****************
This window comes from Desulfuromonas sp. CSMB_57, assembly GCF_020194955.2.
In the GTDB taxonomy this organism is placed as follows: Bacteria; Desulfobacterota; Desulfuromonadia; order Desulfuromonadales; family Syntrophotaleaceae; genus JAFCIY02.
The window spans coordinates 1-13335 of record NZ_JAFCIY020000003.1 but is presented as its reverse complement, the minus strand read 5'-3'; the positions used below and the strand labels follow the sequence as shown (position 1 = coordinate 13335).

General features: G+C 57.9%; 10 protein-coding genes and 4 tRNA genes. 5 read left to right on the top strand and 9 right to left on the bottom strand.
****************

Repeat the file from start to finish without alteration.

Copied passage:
This window comes from Desulfuromonas sp. CSMB_57, assembly GCF_020194955.2.
In the GTDB taxonomy this organism is placed as follows: Bacteria; Desulfobacterota; Desulfuromonadia; order Desulfuromonadales; family Syntrophotaleaceae; genus JAFCIY02.
The window spans coordinates 1-13335 of record NZ_JAFCIY020000003.1 but is presented as its reverse complement, the minus strand read 5'-3'; the positions used below and the strand labels follow the sequence as shown (position 1 = coordinate 13335).

General features: G+C 57.9%; 10 protein-coding genes and 4 tRNA genes. 5 read left to right on the top strand and 9 right to left on the bottom strand.